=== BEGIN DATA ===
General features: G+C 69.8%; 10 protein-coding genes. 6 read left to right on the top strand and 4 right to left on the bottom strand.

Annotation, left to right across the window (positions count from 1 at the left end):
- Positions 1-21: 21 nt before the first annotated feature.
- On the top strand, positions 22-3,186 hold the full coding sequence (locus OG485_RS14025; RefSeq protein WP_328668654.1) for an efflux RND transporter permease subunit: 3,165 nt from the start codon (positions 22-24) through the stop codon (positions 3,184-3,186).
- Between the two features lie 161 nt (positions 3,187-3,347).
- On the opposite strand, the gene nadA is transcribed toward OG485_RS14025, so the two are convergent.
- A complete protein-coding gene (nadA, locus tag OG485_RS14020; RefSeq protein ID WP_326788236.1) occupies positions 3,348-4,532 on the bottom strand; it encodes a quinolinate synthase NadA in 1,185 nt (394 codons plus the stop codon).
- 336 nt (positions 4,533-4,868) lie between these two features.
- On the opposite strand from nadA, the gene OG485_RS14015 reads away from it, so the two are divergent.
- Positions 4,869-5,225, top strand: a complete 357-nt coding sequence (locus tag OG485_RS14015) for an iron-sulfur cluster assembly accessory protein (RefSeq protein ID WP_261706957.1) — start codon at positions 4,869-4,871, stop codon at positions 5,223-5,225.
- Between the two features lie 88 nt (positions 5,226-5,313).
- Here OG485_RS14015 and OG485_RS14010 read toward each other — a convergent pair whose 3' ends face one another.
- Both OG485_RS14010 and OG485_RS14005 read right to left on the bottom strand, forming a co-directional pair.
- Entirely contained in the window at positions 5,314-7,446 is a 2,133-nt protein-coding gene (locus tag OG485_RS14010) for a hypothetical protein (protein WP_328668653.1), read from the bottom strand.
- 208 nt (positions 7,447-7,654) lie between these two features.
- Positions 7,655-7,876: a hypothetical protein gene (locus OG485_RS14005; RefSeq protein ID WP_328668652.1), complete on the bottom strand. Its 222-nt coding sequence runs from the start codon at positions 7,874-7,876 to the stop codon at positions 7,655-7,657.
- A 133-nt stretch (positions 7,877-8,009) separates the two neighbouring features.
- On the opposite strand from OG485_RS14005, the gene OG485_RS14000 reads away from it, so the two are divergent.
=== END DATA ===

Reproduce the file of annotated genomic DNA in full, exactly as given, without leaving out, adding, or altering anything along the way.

General features: G+C 69.8%; 10 protein-coding genes. 6 read left to right on the top strand and 4 right to left on the bottom strand.

Annotation, left to right across the window (positions count from 1 at the left end):
- Positions 1-21: 21 nt before the first annotated feature.
- On the top strand, positions 22-3,186 hold the full coding sequence (locus OG485_RS14025; RefSeq protein WP_328668654.1) for an efflux RND transporter permease subunit: 3,165 nt from the start codon (positions 22-24) through the stop codon (positions 3,184-3,186).
- Between the two features lie 161 nt (positions 3,187-3,347).
- On the opposite strand, the gene nadA is transcribed toward OG485_RS14025, so the two are convergent.
- A complete protein-coding gene (nadA, locus tag OG485_RS14020; RefSeq protein ID WP_326788236.1) occupies positions 3,348-4,532 on the bottom strand; it encodes a quinolinate synthase NadA in 1,185 nt (394 codons plus the stop codon).
- 336 nt (positions 4,533-4,868) lie between these two features.
- On the opposite strand from nadA, the gene OG485_RS14015 reads away from it, so the two are divergent.
- Positions 4,869-5,225, top strand: a complete 357-nt coding sequence (locus tag OG485_RS14015) for an iron-sulfur cluster assembly accessory protein (RefSeq protein ID WP_261706957.1) — start codon at positions 4,869-4,871, stop codon at positions 5,223-5,225.
- Between the two features lie 88 nt (positions 5,226-5,313).
- Here OG485_RS14015 and OG485_RS14010 read toward each other — a convergent pair whose 3' ends face one another.
- Both OG485_RS14010 and OG485_RS14005 read right to left on the bottom strand, forming a co-directional pair.
- Entirely contained in the window at positions 5,314-7,446 is a 2,133-nt protein-coding gene (locus tag OG485_RS14010) for a hypothetical protein (protein WP_328668653.1), read from the bottom strand.
- 208 nt (positions 7,447-7,654) lie between these two features.
- Positions 7,655-7,876: a hypothetical protein gene (locus OG485_RS14005; RefSeq protein ID WP_328668652.1), complete on the bottom strand. Its 222-nt coding sequence runs from the start codon at positions 7,874-7,876 to the stop codon at positions 7,655-7,657.
- A 133-nt stretch (positions 7,877-8,009) separates the two neighbouring features.
- On the opposite strand from OG485_RS14005, the gene OG485_RS14000 reads away from it, so the two are divergent.